Minnesota nurse leaves protest to rescue tenants from burning building

"He made a difference. There's no doubt about it," Duluth Fire Chief Shawn Krizaj said of the quick and selfless response, noting that volunteer firefighter quite possibly saved lives.

A firefighter kneels while working on unraveling a hose
A firefighter kneels while unraveling a hose as crews battle a fire at the rear of a building on the 500 block of East Fourth Street in Duluth on Wednesday.
Dan Williamson / Duluth News Tribune
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DULUTH — Paul Brown, a registered nurse for Essentia Health, was attending a rally with fellow striking members of the Minnesota Nurses Association Wednesday evening, Sept. 14, when he caught a whiff of something that didn't seem right.

"I thought I smelled smoke, and because of that, I was having a hard time paying attention to the speaker," said Brown, who also is about a 5-year veteran of the Chisholm Volunteer Fire Department.

As he scanned his surroundings, Brown saw what looked like faint wisps of smoke rising from a nearby building.

"I just took off, and as I approached, I could see a pile of wooden pallets that were leaning on the backside of the building was on fire and it was spreading," Brown said.

While his mother, who was attending the rally as a show of support for her son and other striking nurses, called 911, Brown sprinted to warn people in the upstairs apartment units that the building was on fire.


"I knew it was climbing fast," he said.

The exterior door was locked, but he shouted and banged on it, attracting the attention of a startled tenant, who let him in.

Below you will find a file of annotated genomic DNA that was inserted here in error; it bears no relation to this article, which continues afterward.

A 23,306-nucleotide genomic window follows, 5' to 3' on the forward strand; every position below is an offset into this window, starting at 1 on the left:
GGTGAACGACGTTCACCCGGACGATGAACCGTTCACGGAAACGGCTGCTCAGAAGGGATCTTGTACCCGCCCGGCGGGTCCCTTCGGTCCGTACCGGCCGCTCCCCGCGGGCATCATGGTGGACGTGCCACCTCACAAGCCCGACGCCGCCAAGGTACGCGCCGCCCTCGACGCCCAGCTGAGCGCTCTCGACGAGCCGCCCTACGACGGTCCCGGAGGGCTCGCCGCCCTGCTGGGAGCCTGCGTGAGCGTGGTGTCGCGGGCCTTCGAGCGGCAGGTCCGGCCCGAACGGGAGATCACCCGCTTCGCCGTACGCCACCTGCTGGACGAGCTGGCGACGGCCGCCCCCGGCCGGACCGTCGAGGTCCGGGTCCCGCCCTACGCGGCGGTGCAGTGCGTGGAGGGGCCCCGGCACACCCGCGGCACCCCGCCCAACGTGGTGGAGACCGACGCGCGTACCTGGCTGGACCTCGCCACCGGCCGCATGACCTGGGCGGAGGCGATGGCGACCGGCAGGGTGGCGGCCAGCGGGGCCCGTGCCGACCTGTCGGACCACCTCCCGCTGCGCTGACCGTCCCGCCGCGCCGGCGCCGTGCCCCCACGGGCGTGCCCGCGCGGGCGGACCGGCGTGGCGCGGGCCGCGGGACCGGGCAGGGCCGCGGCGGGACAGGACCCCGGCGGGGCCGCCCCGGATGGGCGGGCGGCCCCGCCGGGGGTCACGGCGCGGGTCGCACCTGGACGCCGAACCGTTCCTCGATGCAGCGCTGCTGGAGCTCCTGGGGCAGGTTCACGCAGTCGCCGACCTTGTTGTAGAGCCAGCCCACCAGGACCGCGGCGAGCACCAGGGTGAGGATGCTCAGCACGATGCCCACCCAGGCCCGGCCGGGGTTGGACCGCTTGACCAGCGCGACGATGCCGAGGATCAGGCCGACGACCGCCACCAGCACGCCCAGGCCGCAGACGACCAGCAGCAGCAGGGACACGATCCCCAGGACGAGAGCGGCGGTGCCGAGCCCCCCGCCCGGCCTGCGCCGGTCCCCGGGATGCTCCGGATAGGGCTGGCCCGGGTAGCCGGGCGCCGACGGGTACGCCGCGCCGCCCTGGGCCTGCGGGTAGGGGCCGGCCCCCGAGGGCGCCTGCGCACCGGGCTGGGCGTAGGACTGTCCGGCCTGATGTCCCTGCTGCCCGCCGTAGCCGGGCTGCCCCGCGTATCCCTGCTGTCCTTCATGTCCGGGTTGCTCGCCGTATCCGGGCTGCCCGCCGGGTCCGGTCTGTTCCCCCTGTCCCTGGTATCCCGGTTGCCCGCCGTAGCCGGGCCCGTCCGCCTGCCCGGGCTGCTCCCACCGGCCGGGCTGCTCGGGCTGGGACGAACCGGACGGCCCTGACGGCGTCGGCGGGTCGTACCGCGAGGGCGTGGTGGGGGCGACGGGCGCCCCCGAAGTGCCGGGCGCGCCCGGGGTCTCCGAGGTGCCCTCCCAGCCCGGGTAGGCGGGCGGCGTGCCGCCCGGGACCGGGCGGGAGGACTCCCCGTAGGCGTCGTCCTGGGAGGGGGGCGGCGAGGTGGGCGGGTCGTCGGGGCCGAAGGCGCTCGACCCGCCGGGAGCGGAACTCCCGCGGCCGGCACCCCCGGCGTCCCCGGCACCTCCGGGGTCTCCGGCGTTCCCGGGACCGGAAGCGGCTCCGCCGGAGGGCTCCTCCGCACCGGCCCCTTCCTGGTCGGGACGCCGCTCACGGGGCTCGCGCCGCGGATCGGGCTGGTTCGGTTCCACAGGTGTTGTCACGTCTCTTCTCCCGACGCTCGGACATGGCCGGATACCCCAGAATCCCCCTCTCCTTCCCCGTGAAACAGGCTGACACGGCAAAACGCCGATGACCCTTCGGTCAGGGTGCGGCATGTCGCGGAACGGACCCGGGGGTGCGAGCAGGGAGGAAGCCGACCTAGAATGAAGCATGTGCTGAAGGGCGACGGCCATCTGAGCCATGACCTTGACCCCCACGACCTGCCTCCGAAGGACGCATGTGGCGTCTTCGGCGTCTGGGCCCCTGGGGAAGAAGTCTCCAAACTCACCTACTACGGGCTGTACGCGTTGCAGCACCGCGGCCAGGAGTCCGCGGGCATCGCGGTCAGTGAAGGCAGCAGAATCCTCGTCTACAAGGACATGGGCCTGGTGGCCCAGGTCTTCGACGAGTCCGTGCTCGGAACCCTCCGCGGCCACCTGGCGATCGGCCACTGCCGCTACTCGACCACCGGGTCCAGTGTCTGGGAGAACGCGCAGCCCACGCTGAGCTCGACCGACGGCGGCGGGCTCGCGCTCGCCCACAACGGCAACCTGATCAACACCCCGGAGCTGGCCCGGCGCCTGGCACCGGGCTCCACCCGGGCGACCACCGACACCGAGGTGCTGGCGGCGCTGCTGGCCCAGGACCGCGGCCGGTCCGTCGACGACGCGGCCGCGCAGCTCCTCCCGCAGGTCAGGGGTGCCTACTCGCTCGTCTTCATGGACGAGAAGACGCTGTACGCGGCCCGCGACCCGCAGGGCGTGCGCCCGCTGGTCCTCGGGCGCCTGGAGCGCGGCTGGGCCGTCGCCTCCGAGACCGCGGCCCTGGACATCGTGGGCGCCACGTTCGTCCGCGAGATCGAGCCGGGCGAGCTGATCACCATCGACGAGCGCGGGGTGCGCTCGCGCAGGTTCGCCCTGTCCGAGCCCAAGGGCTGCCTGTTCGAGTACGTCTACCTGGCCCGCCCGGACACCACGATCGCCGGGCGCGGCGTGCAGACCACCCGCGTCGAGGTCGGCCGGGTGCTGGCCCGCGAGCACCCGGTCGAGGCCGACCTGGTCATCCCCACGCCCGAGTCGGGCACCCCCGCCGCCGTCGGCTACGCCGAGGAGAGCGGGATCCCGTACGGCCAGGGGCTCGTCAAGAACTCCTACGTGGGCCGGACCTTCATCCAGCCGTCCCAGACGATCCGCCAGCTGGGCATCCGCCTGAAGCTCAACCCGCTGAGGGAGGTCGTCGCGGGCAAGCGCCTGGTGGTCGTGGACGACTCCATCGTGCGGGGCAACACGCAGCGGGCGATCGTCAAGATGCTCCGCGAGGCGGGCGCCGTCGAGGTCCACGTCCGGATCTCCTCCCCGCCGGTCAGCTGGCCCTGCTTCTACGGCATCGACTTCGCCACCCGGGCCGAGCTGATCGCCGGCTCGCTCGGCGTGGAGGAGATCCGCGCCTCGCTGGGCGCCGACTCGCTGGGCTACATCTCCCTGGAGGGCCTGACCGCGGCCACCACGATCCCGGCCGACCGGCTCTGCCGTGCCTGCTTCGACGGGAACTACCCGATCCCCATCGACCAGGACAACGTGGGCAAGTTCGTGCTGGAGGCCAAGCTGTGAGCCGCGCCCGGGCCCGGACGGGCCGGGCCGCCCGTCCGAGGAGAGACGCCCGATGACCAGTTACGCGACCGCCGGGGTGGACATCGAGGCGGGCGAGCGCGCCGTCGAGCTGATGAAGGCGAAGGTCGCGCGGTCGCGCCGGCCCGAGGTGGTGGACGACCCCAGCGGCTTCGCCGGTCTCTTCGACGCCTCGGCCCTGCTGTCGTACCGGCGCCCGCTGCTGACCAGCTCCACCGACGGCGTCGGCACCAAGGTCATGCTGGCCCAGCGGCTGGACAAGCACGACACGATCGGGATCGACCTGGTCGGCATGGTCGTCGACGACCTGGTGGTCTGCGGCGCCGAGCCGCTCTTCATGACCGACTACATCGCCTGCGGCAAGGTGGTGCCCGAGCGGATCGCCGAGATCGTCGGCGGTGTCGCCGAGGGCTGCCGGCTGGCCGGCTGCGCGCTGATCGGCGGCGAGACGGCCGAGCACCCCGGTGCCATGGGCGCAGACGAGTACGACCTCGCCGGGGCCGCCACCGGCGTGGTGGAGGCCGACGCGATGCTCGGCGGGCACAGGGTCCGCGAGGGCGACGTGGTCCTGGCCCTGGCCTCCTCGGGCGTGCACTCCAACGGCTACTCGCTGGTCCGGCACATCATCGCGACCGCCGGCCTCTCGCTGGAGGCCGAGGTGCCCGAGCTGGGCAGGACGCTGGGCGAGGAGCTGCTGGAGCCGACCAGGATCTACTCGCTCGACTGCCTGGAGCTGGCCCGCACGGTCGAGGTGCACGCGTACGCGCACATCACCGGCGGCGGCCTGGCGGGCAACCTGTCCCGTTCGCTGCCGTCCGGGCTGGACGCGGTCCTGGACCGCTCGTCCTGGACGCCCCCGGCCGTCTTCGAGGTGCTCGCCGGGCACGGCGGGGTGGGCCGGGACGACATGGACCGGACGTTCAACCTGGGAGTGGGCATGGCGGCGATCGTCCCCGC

Crews battle a fire at the rear of a building
Crews battle a fire at the rear of a building on the 500 block of East Fourth Street in Duluth on Wednesday.
Dan Williamson / Duluth News Tribune

Once inside, Brown advised the man to leave and ran to the doors of the building's three other apartments. There was no answer at two of the apartments, which later turned out to be unoccupied at the time, but a man responded at the third.

"It seemed like he was kind of in shock," Brown recalled of the tenant's initial incredulous response.

With smoke beginning to spread down the hall, Brown told the man in no uncertain terms that he had better get out in a hurry, and he did just that.

Brown said he thought about trying to kick down the other two apartment doors, but as flames became visible in a stairway, he decided against it and left the building himself.

"I'm just glad I was in the right place at the right time, and I had the training to help," he said.

At a Thursday morning, Sept. 15, news conference, Duluth Fire Chief Shawn Krizaj praised Brown for his quick and selfless response, noting that he quite possibly saved lives.


"He made a difference. There's no doubt about it," he said.

The cause of the fire, at 522 E. Fourth St., remains under investigation, said Fire Marshal Lisa Consie.

Krizaj said early indications seem to point to the fire beginning after hours in the lower floor of Lake Superior Medical Equipment. The fire call was received at 5:37 p.m. Wednesday, and the business owner said staff left work at 5 p.m. The business sells oxygen and other medical supplies and equipment.

"We did have some reports of explosions. But to my knowledge, I don't believe those were oxygen cylinders exploding," he said, suggesting that the popping noises people reported were likely the sound of tires exploding on a vehicle that also caught fire.

But Krizaj said the presence of oxygen was a concern. Other factors included natural gas that had be shut off and a stiff wind off the lake. "So it was a very rapidly spread fire, and our people did a great job when they got on the scene of hitting that and knocking it down as quickly as they could and doing an internal search," he said.

Fortunately no one was found still inside the building, after the two apartment tenants evacuated the premises.

Peter Passi covers city government for the Duluth News Tribune. He joined the paper in April 2000, initially as a business reporter but has worked a number of beats through the years.
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